Tiroler Landesschützenregiment Nr.III was disbanded in 1901 and its battalions transferred to the II. regiment. At the same time the I. and II. regiments were reorganised: The II. and IV. battalions of the I. regiment were disabanded and the III. battalion was renamed as the II. The III. battalion from the k.k.Landwehrinfanterieregiment Nr.2 became the new III. battalion. The newly organised regiments were now known as the k.k.Tiroler Landesschützenregiment Innsbruck Nr.I and k.k.Tiroler Landesschützenregiment Bozen Nr.II respectively and were brigaded together in the k.k.88.Landesschützenbrigade which had its headquarters in Bozen. On the 1st May 1906 the two regiments of landesschützen were officially recognised as high mountain troops and following this the I.regiment moved to and received the name k.k.Tiroler Landesschützenregiment Trient Nr.I. Finally on the 1st of March 1909 the III.regiment was reformed as the k.k.Tiroler Landesschützenregiment Innichen Nr.III.


The First World War


Mobilisation found all three regiments of Landesschützen serving in Feldmarschalleutnant Heinrich Tschurtschenthaler von Helmheim's 44.Landwehr-Infanterie-Division. The 1st regiment was serving in Generalmajor Ludwig Goiginger's 122.Landwehr-Infanterie-Brigade and the other two regiments under command of Generalmajor Karl Georgi's 88.Landesschützen-Brigade. As a part of XIV.Korps (General der Infanterie Erzherzog Joseph Ferdinand) and General der Kavallerie Rudolf Ritter von Brudermann 's 3.Armee, the specialised high mountain warfare trained soldiers found themselves not fighting in the Dolomites or the Puster Valley but on the relatively flat Galician plains of what is now the Western Ukraine. All three regiments suffered high casualties during that first Summer and Winter campaign on the Russian front in engagements such as Grodek, Rawa-Ruska, Przemysl, Limanowa and the especially difficult fighting in the Carpathian mountains. Following the successful Gorlice-Tarnów offensive in May 1915 and Italy's subsequent entry into the war later that month, all three regiments were moved to the Italian front, where they joined colleagues who had manned the border fortifications since the outbreak of the war. The regiments fought at the Isonzo, Col di Lana, the Trentino offensive of 1916 and in many other bitter engagements during the next three years. The skill and valour of the three regiments would earn them the name of Kaiserschützen on the 16th January 1917, when Kaiser Karl in recognition of their prowess awarded them this new designation. Uniquely among the Austro-Hungarian forces, five officers of the Landesschützen/Kaiserschützen were awarded the Military Maria Theresa Order - Austro-Hungary's highest award for valour during the First World War:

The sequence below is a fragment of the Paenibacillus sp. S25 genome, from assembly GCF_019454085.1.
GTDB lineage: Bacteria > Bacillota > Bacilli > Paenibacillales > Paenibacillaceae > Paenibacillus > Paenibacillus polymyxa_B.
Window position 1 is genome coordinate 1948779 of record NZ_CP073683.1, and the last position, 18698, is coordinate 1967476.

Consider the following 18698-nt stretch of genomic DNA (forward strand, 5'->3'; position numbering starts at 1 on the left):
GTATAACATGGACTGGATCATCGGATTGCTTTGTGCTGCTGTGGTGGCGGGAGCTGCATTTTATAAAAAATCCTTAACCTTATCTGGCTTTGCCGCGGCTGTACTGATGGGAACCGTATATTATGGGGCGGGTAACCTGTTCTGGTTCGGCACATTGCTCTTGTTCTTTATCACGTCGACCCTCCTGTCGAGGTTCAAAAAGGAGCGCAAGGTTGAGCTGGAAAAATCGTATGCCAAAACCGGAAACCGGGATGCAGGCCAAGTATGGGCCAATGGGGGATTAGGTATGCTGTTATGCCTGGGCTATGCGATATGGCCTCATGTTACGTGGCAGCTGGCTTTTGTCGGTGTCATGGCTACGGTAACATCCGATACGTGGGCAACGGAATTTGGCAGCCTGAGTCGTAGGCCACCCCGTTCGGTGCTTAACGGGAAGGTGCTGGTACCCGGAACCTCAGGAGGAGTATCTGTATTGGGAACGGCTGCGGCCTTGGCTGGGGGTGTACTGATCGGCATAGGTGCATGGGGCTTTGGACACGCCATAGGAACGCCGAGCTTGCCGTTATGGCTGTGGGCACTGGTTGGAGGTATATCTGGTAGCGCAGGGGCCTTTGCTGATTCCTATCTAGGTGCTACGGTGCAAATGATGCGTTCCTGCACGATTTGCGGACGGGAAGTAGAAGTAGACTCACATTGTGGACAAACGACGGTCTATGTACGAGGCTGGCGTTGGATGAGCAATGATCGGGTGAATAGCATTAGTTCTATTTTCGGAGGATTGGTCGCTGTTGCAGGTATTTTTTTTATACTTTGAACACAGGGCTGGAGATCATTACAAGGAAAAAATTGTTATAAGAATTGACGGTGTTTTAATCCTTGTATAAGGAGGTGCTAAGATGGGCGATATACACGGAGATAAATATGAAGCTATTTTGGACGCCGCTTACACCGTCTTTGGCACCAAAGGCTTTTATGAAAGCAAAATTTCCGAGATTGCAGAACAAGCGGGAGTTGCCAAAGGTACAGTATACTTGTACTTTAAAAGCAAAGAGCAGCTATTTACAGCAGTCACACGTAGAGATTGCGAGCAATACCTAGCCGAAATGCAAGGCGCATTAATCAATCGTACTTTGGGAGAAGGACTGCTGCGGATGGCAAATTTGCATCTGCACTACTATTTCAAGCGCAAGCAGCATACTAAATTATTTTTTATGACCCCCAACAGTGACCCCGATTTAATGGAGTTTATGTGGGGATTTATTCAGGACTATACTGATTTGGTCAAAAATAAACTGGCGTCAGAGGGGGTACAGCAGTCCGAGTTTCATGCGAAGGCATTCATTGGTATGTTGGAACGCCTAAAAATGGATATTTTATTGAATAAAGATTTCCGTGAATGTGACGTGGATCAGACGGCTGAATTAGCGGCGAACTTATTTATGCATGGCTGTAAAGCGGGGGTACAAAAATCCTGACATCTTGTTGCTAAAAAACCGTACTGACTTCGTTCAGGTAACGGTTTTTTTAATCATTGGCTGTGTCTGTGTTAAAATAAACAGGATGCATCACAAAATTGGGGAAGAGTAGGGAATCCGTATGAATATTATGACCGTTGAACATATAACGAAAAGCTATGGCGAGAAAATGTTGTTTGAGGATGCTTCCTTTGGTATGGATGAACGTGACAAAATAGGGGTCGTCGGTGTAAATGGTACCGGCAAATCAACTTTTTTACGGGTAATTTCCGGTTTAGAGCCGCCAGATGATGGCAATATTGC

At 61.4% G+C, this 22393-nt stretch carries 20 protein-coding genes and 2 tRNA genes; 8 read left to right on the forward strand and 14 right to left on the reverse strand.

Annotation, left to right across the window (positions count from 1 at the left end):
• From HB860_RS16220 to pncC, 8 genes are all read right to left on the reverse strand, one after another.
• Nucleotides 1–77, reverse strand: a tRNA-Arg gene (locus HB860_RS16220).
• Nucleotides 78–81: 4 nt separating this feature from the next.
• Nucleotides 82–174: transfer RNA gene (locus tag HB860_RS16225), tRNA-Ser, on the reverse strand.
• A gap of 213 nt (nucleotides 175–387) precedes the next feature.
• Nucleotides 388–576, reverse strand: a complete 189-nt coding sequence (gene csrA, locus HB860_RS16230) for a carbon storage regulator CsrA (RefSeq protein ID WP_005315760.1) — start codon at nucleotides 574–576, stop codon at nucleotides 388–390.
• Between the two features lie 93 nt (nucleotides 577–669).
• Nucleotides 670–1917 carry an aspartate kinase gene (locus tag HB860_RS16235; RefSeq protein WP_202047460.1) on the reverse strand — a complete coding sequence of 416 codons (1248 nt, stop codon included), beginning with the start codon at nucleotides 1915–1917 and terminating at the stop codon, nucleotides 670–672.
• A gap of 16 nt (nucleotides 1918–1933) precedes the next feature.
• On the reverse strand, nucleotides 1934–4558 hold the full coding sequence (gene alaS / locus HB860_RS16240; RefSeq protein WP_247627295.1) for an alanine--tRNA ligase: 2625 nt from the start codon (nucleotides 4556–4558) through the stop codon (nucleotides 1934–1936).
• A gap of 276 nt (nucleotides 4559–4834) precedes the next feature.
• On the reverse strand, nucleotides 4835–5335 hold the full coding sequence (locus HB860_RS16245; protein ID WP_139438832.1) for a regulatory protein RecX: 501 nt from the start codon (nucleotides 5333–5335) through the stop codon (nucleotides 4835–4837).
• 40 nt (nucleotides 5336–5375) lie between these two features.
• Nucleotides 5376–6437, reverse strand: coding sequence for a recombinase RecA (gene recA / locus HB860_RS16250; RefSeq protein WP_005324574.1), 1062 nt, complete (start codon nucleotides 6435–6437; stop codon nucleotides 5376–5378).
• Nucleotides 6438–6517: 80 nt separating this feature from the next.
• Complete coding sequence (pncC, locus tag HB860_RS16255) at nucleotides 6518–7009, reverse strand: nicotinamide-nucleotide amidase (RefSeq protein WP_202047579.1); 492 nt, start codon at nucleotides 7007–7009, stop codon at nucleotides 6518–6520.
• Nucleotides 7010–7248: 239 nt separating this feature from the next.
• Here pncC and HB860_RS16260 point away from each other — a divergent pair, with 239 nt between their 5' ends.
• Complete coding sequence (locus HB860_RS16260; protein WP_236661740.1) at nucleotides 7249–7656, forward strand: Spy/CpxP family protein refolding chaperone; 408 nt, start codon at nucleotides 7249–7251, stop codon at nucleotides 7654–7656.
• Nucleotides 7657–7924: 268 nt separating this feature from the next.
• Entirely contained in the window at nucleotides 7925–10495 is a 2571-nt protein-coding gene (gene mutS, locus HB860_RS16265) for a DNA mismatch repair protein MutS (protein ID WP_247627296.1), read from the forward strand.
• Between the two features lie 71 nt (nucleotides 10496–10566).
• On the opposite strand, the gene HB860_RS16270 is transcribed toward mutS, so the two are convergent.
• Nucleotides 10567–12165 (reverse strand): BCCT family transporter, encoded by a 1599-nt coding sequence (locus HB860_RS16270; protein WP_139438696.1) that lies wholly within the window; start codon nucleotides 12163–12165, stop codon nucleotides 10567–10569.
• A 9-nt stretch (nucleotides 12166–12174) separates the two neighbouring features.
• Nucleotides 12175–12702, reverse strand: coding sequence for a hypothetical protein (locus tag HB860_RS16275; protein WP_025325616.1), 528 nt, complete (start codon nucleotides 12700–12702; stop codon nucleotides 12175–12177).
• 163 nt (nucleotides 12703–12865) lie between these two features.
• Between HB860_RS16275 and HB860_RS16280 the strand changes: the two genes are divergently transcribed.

Oberst Robert Freiherr von Procházka

Oberleutnant Alfred Enrich

Major Konstantin Valentini

Oberleutnant Wilhelm Licka

Leutnant der Reserve Peter Scheider

Kaiserschützenregiment Nr.II

Kaiserschützenregiment Nr.I

Kaiserschützenregiment Nr.III

Kaiserschützenregiment Nr.I

Kaiserschützenregiment Nr.III